Wednesday, January 09, 2008

Are Belgians Turks (part two)

Turkish Daily News: In a move that is destined to bring Belgians and Turks together as brothers, Professor Ahmet Arslan said that when the Selçuk part of the Oguz tribe formed a state in Central Asia, their capital was called Genk, having the same name as the city of Genk in Belgium.

Actually Genk was a Celtic village originally known as Geneche.

Turkish Daily News: He also said the symbol of Genk Municipality was a double headed eagle, and added as his conclusive proof, “In the Selçuk tribe, the same symbol was used. One head symbolized Interior Oguz while the other Exterior Oguz.”

The double headed eagle is a common symbol, usually associated with the Eastern Roman Empire.

Turkish Daily News: Referring to the city of Genk in Belgium, Arslan said: “There are many dark haired, light skinned people there. This is the basic characteristic of the Oguz tribe.”

Is he referring to the Turks that live their or the native Belgians? That "characteristic" is "characteristic" of many tribes. Moreover, definitions as to what constitutes "light skin" vary.

Turkish Daily News: The molecular genetic studies the department had conducted showed the main migration route from Central Asia followed the north west and west of the Caucasus Mountains, Arslan said.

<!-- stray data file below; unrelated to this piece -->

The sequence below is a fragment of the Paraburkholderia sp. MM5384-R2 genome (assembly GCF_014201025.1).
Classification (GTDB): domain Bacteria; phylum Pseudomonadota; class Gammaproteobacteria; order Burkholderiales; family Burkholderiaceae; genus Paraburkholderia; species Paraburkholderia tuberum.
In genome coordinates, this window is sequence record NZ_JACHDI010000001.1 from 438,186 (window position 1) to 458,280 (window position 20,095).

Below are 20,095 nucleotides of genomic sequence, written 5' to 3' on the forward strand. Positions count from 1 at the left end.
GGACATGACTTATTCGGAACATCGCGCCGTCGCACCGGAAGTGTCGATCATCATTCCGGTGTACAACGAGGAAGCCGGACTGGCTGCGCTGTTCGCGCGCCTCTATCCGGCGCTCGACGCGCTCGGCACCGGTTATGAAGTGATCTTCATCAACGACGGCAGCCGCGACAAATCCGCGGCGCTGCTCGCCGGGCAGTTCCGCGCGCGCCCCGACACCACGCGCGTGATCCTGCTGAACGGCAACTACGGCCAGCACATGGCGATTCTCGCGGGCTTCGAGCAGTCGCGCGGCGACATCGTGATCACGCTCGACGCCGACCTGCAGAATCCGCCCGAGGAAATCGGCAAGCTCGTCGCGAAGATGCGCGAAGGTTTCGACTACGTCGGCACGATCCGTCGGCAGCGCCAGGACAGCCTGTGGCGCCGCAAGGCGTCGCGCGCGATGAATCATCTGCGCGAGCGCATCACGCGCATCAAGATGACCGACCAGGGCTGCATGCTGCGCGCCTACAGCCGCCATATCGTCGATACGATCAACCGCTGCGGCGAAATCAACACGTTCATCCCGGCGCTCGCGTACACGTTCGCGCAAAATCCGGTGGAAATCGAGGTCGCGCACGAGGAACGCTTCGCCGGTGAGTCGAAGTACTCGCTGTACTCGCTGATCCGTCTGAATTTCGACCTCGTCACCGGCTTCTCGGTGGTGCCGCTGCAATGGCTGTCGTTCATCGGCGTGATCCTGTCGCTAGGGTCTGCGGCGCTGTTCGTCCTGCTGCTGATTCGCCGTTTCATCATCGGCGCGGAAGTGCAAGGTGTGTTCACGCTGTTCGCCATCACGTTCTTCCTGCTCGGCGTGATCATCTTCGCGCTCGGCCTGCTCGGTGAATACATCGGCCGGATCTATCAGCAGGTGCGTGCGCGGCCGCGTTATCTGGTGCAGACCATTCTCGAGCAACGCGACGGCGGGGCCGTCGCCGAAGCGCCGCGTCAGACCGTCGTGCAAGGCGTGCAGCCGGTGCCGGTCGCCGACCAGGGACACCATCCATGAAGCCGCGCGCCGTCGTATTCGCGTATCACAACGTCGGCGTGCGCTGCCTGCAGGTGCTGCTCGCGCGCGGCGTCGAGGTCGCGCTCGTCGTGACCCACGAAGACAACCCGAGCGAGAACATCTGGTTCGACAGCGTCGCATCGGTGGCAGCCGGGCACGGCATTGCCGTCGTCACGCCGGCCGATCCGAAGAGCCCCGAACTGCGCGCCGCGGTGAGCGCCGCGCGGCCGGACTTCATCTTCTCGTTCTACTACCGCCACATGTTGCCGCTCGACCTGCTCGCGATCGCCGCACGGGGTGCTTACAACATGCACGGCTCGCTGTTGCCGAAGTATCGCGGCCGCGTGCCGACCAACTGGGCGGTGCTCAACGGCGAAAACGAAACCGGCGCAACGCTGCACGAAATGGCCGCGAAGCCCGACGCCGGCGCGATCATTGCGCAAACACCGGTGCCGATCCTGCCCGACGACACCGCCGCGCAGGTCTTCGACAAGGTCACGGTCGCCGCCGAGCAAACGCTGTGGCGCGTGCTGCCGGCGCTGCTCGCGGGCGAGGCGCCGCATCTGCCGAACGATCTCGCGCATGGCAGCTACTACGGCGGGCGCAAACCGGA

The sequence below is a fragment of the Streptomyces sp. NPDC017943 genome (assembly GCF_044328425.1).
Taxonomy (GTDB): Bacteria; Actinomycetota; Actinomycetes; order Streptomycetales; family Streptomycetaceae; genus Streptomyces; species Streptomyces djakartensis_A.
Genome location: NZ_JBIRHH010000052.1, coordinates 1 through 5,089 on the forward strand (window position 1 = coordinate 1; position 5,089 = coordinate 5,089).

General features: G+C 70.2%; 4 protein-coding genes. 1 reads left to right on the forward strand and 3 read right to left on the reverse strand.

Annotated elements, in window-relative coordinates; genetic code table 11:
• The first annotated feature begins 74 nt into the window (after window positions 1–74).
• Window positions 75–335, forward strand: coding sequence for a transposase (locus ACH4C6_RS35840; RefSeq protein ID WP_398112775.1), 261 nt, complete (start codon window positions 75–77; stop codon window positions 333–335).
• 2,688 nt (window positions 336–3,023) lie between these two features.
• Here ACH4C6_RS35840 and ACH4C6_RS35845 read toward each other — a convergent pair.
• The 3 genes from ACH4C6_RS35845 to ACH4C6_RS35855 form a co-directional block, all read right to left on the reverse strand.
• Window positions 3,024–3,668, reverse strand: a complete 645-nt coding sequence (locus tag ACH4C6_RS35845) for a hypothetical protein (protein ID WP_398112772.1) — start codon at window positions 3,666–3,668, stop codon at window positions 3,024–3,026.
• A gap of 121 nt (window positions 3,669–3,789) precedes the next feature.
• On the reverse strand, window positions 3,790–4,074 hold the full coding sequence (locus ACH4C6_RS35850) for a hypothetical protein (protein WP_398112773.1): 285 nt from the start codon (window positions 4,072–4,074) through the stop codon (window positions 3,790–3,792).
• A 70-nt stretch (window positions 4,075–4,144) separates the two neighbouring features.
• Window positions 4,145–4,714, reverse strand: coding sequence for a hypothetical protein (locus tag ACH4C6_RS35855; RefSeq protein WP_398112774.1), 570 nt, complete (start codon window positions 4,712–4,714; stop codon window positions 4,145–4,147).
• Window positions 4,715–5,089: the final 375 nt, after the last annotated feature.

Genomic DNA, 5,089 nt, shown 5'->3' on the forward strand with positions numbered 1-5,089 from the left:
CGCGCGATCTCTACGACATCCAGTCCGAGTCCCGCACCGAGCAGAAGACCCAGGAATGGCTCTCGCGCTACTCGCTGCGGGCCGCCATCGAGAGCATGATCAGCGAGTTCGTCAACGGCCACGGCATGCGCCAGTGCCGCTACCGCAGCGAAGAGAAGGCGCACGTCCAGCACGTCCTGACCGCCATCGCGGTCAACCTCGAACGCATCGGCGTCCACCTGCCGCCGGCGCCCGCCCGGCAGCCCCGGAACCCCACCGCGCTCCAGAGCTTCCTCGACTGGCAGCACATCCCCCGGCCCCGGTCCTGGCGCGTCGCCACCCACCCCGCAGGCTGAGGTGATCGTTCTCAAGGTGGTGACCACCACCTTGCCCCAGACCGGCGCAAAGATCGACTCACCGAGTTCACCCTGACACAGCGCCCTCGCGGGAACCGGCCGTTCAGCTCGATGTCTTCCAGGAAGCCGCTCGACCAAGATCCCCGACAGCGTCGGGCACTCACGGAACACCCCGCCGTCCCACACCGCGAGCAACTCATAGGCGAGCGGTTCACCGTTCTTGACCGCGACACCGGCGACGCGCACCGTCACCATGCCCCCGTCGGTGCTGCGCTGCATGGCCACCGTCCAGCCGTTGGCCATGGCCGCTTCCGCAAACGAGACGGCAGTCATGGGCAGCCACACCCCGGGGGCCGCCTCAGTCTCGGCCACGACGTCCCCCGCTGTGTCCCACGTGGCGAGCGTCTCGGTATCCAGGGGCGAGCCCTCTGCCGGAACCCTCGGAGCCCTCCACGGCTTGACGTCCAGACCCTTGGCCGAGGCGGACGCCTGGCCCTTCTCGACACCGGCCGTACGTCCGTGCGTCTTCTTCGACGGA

He said there were close blood ties between Europeans and Turks as a result of these tribal migrations. These migrations did not expand to Western Europe, nor to Eastern Europe until the advance of the Ottoman Empire. The Oghuz Turks consisted of multiple tribes whose original homeland was in the Ural-Altaic region of Central Asia. Due to the dissolution of the Göktürk Khanate in the 8th century, the Oghuz migrated westwards to Transaxonia. From this base they would over centuries would establish the Seljuk Empire and continue west into Western Asia and Eastern Europe. While Turks did dwell in the Black Sea Steppes, and the Oghuz became first associated with the Hunnic invasions in the 3rd century (BC), the 8th century marks their first significant migration from the ethnic Turkic homeland. The Seljuks are derived from this Steppes area and migrated into Persia in the 9th century, mixing heavily with the Persians before advancing westward.

Genetic research and anthropology on Anatolia concludes the following:
1. Turkish was imposed on non-Turkic peoples
2. The original inhabitants (Mediterranean) were absorbed into the new population
3. Only 30% of present-day Turkish genes are derived from Central Asia
4. There has been continuous gene-flow from Central Asia to Anatolia for some 40 generations at a rate of 1% per generation
5. Modern Turks are closer to Iranians, Caucasians and Russians than Turkic populations in Central Asia


Anonymous said...

Turkey is still busy with their genocides. Poor kids who are raised up with an enemy 'profile'.
Turkey has to do something, Otherwise it will fall apart.

Sincerae (means "Morningstar") said...

That is just what I am afraid of, that Turkey will fall apart:(